468 KARA-DONG AND THE SEARCH FOR HSÜAN-TSANG'S P`I-MO [Chap. XIII
necessary administrative pressure a good deal of new land could be brought under cultivation besides the small oases of Laisu and Achma recently formed some miles north of the road.
At Kara-kir Langar a new but wholly deserted roadside Bazar forcibly drew my attention to a curious illustration of the changes affecting cultivation in this tract. About ten years previously, I was told, abundant springs had unexpectedly appeared in the sandy jungle some miles to the south, fed, no doubt, by the Nara and other hill streams which higher up disappear for the greatest part of the year in the pebble Sai. Before there had been at the spot only a small trickling spring. The water supplied by the new springs was so ample that land sufficient for 700 to 800 households has since been brought under cultivation in what was formerly desert ground two to three miles north of Kara-kir Langar. The settlement which has sprung up there, and which for the first five years paid no revenue, had now sufficiently developed to have a Bag of its own, while the wayfarers' custom has been completely transferred to the new main village of Achma. Though the time of ak-su, or flood-water, was still distant, the Kara-kir Darya. was now a lively stream about i 5 yards broad, with a depth of about 2 ft.
My second day's ride brought me over already familiar ground to Chira, a large and flourishing oasis counting about 3,500 households. The fact that the oases of Gulakhma and Domoko, counting about 2,000 homesteads between them, have now separate Bags, whereas before the Muhammadan rising they are known to have been under the Bag of Chira, was mentioned to me as an indication of their growth since the material prosperity of the country had been raised by improved administration. In the oasis of Chira, otherwise wholly dependent on the water brought down by the glacier-fed river which comes from Hasha, much new land was said to have been taken up northward since the recent supply of spring water. This had been secured by the construction, some fifteen years before my visit, of the canal crossed on the road from Gulakhma, and shown on the map b. The dreary desert plain of sand and pebbles over which the march of April 5 lay was a striking contrast to the well-cultivated fields and the blossoming orchards of Chira. The great depth of the wells dug at the desolate little rest-houses by the route showed that the greatest portion of the ground crossed could never have seen cultivation. All day a strong dust storm was blowing from the west, and the thick haze enveloping us made me thankful for the guidance afforded by the rows of poles marking the road. After thus covering forty odd miles I was glad when, by nightfall, I had regained once more the edge of the Khotan oasis at the large village of Lop.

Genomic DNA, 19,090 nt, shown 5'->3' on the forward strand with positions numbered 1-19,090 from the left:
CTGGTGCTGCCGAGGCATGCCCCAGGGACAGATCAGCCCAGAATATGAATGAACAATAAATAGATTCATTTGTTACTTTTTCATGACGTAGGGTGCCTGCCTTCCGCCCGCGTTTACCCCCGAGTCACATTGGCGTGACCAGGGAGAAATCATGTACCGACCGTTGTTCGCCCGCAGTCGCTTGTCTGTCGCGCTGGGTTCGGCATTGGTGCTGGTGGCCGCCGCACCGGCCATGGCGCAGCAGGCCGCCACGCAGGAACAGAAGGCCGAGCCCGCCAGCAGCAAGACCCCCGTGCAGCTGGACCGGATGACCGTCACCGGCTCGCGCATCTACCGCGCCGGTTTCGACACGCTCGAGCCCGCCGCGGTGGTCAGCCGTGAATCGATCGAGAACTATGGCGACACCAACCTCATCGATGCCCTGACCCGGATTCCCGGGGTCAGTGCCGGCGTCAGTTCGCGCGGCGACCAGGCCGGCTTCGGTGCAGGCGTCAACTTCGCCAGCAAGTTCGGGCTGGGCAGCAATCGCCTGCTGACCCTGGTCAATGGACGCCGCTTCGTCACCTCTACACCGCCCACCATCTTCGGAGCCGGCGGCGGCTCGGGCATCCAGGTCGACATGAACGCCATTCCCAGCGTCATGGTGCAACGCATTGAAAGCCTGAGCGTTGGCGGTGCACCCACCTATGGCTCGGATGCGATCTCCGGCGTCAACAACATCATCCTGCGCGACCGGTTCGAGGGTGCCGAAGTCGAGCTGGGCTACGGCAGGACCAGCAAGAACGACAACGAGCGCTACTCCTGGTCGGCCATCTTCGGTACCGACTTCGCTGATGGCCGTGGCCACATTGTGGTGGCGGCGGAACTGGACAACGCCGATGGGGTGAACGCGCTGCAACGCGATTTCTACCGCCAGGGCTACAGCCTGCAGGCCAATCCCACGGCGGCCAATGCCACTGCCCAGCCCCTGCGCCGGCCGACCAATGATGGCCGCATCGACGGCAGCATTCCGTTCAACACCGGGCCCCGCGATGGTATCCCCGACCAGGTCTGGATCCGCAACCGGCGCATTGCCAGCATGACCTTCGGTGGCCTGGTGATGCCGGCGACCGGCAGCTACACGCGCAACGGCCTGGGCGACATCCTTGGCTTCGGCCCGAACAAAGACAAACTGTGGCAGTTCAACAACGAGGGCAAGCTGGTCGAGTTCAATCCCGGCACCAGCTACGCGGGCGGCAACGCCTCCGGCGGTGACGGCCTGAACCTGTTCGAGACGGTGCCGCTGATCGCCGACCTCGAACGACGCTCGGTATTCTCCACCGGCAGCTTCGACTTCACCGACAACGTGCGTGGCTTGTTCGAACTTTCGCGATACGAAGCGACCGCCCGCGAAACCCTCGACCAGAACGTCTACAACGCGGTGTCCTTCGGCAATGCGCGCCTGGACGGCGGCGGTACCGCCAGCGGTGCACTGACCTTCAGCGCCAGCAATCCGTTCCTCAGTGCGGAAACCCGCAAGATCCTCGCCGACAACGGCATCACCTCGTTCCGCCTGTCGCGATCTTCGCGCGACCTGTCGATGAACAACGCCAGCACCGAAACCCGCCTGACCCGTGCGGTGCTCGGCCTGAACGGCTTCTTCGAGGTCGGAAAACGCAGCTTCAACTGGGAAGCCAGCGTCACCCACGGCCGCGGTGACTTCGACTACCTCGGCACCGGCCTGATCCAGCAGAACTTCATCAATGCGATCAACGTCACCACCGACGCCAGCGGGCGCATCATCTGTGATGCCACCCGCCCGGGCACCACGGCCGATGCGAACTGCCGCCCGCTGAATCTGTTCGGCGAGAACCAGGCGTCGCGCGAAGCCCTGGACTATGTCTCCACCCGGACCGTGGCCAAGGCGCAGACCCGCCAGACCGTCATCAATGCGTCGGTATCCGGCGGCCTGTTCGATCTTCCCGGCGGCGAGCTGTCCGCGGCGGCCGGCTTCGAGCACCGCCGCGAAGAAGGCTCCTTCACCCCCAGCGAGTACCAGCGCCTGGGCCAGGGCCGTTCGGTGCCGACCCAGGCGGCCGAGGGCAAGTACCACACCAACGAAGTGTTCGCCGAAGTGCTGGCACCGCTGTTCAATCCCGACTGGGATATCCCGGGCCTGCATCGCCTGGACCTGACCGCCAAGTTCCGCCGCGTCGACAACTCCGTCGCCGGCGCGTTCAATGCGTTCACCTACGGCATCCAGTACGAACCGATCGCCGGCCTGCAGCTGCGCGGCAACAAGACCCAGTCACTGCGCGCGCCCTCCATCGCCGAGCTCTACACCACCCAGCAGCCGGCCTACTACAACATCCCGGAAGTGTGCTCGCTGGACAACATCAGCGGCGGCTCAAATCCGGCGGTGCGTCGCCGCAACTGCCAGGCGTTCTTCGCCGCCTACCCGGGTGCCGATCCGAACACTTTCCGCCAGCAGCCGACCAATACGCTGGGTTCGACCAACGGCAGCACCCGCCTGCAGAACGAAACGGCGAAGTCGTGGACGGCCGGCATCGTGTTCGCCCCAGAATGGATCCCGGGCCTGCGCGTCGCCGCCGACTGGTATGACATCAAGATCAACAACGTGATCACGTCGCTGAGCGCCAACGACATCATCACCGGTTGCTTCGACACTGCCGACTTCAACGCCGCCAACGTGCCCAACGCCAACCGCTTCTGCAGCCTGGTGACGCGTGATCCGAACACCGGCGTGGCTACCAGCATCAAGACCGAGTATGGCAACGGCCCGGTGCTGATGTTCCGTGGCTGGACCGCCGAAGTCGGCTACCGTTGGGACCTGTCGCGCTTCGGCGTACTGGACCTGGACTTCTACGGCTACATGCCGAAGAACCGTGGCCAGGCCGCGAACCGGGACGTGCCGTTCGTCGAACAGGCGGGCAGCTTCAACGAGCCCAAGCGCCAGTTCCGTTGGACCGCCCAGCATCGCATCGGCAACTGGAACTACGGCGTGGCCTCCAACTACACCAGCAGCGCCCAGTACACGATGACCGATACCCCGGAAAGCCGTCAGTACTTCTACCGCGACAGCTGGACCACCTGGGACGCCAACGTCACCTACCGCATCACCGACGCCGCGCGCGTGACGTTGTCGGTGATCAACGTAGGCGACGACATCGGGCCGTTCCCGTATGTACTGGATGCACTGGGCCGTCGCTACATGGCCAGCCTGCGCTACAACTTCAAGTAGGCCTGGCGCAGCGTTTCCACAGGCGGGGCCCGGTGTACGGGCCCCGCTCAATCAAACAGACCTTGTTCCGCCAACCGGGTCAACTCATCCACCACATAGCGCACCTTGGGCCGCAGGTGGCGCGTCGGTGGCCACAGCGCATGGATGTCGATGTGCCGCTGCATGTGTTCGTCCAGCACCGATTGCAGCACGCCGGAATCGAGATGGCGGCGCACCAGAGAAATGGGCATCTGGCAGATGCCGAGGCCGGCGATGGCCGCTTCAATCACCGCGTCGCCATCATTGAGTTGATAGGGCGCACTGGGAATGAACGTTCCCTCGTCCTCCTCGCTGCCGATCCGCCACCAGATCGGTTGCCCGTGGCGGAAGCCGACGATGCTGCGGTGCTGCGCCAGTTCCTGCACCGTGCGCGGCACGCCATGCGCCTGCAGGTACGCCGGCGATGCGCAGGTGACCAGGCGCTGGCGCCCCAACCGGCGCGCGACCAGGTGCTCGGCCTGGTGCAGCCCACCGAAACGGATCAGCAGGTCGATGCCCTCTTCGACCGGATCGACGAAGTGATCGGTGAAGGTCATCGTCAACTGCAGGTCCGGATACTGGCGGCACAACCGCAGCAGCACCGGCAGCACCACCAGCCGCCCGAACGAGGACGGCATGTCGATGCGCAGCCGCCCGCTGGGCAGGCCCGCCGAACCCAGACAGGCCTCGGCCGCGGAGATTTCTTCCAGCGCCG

T. D. I. Cotton cloth, harsh, in colour like mummy cloth; plain. 9" x 6". See PL LXXVI.
s It is somewhere to the north or north-west of Chira that we should have to look for the ` desert marsh ' where Hsiian-tsang, before arriving at 131-mo, had been shown a large stretch of red-coloured soil, in which the legend reproduced above recognized an ancient battle-field. I had no time to search for it in the direction indicated, and it is, of course, not along the present Khotan road but through the sandy jungle 12 to 16 miles north of it that the old route
T. D. 2. Cotton cloth, woven in small diaper pattern. One edge oversewn. Dirty-buff colour. z 8" x 6". See Pl. LXXVI.
must be supposed to have led. It is curious that on my return journey from Khotan I noticed a large patch of red clayey soil, corresponding exactly to Hsiian-tsang's description just referred to, a quarter of a mile to the west of Kum-rabat-Padshahim, where the legend heard by the pilgrim, and surviving to the present day, also located a battle-field. There, however, this feature of the ground is not recorded by the pious traveller.